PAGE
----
I’ve also been laughing at myself for believing, as I did last spring, that I’d be able to keep churning out an essay for this blog every single week.

They say if you want to build an audience for your blog, you need to provide content on a regular basis—preferably a weekly or even daily basis. But hey, I’m not trying to become a professional blogger: I started blogging because I have things to say and I want to be able to say some of them in a timely fashion, without having to pitch and submit and wait for responses. So…if I’m simply doing this to flex my authorial muscles, does it matter how often I pick up the weights?

The answer is: probably not. But lately, my restless mind has tugged me down a path toward another question, an enemy of creativity that has blocked me from posting anything for the past two months.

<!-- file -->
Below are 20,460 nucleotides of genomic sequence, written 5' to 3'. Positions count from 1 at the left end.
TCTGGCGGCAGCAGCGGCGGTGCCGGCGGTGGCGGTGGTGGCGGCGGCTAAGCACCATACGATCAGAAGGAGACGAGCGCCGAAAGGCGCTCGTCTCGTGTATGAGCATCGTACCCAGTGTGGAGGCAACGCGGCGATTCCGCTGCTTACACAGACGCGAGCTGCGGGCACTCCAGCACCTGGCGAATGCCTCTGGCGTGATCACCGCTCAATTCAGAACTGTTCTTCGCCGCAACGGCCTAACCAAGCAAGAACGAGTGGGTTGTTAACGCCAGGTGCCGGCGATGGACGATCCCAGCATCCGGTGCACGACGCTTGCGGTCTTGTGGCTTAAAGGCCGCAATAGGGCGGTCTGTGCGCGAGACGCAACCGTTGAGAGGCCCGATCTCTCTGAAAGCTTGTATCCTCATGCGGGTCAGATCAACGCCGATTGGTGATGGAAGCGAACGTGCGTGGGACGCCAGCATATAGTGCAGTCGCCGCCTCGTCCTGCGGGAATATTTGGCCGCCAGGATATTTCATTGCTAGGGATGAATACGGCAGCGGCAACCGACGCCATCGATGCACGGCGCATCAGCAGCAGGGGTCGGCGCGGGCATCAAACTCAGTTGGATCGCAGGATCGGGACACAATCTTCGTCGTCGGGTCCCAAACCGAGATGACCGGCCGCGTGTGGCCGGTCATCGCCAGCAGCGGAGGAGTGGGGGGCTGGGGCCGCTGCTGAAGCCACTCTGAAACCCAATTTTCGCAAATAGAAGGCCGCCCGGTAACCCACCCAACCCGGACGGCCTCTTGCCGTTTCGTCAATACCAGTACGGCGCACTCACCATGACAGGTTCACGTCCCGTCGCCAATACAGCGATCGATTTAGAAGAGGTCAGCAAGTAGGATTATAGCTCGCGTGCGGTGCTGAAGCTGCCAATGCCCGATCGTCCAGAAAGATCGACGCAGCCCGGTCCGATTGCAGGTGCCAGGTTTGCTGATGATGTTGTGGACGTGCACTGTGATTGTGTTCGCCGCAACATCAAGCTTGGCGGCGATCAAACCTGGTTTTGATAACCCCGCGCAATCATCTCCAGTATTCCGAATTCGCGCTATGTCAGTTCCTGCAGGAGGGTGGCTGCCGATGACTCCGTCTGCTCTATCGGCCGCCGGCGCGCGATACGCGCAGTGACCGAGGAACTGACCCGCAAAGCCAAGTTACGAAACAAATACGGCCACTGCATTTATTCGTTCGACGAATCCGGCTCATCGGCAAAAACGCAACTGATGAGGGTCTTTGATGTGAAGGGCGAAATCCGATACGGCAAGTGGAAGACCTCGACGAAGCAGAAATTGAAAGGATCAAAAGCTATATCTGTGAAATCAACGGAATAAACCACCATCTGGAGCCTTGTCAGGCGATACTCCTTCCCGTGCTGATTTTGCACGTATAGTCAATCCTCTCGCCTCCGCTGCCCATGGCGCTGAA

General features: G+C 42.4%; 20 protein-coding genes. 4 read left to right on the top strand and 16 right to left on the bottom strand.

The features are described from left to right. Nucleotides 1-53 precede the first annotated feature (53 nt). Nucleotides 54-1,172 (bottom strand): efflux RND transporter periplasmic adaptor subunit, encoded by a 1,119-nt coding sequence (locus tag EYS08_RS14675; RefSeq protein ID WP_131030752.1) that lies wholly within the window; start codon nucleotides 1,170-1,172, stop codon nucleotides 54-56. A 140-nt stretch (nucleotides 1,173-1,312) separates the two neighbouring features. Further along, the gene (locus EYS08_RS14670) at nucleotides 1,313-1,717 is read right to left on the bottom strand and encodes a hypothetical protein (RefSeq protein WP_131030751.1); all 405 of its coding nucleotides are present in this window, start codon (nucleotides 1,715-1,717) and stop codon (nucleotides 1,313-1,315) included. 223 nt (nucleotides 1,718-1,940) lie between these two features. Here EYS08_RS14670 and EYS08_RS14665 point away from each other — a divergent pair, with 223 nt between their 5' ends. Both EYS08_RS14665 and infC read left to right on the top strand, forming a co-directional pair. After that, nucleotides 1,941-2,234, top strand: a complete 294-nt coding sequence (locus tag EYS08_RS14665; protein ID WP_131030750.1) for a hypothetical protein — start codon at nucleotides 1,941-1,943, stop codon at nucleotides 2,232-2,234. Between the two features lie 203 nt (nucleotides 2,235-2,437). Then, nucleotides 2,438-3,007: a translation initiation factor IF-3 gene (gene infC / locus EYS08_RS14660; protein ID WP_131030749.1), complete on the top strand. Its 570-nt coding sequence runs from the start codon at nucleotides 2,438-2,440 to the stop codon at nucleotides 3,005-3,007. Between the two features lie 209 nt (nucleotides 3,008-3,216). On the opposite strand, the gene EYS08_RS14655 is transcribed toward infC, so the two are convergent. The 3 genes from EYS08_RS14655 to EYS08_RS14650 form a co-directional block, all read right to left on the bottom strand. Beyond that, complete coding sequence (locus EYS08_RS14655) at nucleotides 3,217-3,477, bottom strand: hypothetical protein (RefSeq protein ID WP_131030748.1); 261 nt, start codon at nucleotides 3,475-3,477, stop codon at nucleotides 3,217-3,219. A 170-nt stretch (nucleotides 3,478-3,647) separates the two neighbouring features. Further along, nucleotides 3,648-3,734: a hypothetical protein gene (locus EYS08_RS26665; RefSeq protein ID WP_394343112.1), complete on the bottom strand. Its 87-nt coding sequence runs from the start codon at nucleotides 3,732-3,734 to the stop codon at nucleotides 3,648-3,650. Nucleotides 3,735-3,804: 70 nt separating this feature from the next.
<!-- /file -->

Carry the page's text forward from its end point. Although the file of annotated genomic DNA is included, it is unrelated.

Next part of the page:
Who cares?

Art, as I wrote in my very first post, is meant to be shared. But the sharing of writing and the sharing of live performance are two completely different experiences—and as a multihyphenate artist who’s currently doing a lot more writing than performing, I’ve been feeling that difference in quite a visceral way.

In the theatre, the initial creation process takes place in the rehearsal room. But the piece is then created again and again onstage, revivifying with each new audience. Consequently, the performers’ connection with that audience is immediate and vivid. You can hear them cheer, laugh, or groan; you can see them smiling, frowning, or falling asleep. It’s an exchange of energy like no other…one that I, along with millions of other performers, have been missing for almost a year.